Indiana State University Newsroom



Reeve Hall dedicated, first new campus housing in 40+ years

August 28, 2014

Sarah Fedder says joining a sorority was the best decision she has made during her more than three years at Indiana State University. The Scott College of Business senior from South Bend is even more convinced of that following the opening this fall of a new $25 million student housing facility.

"Each year I have said to myself, ‘There really is nothing that could make this experience any better' and then Reeve Hall was built," Fedder said during dedication Wednesday of the two-unit, 128,000 square foot complex designed for group housing and occupied largely by sorority sisters.

Open just two weeks, Reeve Hall has already provided sororities with opportunities for growth and to connect as individual organizations and as a community, Fedder, a senior marketing major and vice president of standards with Indiana State's Panhellenic Executive Board, said.

"I am so excited for the memories and experiences our sororities while living in Reeve Hall," she said. "We, as a Panhellenic community, cannot express our gratitude enough to the university for providing us with this housing that all of us can call "home."

The townhouse-style structures on the north side of campus are just one example of the university's commitment to improving student housing, Indiana State President Dan Bradley said.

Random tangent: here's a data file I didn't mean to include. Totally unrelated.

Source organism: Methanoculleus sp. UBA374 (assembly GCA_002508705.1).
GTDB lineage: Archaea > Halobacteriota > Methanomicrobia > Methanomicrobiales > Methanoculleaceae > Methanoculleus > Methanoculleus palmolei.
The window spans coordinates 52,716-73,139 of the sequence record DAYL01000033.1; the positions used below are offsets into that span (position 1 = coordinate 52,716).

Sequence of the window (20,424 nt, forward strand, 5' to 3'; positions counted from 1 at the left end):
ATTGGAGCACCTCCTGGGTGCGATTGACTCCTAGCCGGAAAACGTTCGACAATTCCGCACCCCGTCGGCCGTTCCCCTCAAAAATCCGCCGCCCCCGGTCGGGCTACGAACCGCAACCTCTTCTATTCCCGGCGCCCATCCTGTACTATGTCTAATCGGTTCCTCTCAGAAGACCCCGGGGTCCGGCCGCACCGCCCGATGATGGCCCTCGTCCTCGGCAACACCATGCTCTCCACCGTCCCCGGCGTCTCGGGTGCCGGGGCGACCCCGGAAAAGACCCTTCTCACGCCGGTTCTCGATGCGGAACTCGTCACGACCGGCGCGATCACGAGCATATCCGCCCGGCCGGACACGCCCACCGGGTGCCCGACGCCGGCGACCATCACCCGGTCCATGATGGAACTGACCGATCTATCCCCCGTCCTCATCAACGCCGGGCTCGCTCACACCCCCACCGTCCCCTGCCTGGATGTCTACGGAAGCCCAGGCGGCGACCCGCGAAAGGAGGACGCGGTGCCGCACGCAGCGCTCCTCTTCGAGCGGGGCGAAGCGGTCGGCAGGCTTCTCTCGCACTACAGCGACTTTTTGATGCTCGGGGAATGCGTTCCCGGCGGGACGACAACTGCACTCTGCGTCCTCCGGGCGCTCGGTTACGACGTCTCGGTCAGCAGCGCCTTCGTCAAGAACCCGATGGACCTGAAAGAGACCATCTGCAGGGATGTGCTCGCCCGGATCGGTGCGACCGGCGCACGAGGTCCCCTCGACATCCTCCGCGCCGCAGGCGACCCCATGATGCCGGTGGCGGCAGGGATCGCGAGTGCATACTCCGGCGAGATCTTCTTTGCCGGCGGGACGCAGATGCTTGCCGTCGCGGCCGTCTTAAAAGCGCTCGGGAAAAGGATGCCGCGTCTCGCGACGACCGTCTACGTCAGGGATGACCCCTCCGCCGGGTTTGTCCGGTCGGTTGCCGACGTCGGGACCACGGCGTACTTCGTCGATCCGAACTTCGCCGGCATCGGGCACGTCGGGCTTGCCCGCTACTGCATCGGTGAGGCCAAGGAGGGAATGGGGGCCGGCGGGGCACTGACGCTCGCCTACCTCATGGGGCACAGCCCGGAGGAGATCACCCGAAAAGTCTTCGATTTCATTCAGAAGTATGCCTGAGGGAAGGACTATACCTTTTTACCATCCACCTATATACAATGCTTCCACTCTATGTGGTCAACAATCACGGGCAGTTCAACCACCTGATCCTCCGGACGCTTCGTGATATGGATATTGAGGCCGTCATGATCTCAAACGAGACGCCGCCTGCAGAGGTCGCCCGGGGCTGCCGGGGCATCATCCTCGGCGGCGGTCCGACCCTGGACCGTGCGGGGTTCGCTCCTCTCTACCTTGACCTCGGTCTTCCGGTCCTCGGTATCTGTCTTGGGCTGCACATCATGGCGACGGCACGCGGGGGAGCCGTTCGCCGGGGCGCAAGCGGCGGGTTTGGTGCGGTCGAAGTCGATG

"The university is in the midst of a 10-year plan to upgrade our housing through a combination of renovations and new construction," Bradley said. "Today's event marks the first dedication of a new residence hall in more than four decades. This is a momentous occasion."

More than simply the newest and among the most attractive buildings of any purpose on campus, and more than providing a long desired single home for Indiana State sororities, Reeve Hall is the latest example of Indiana State's commitment to living and learning communities, said Amanda Knerr, executive director of residential life.

Residential Life collaborated with the Office of Faculty and Sorority Life and worked closely with sorority leaders, advisors, national offices and housing corporations to ensure a smooth move for Greek women, Knerr said.

One of the most significant results of that collaboration is the creation of sorority community assistants, she said. Those assistants are students recommended by their sororities and charged with further developing sisterhood by being trained to handle and resolve individual and organizational conflict.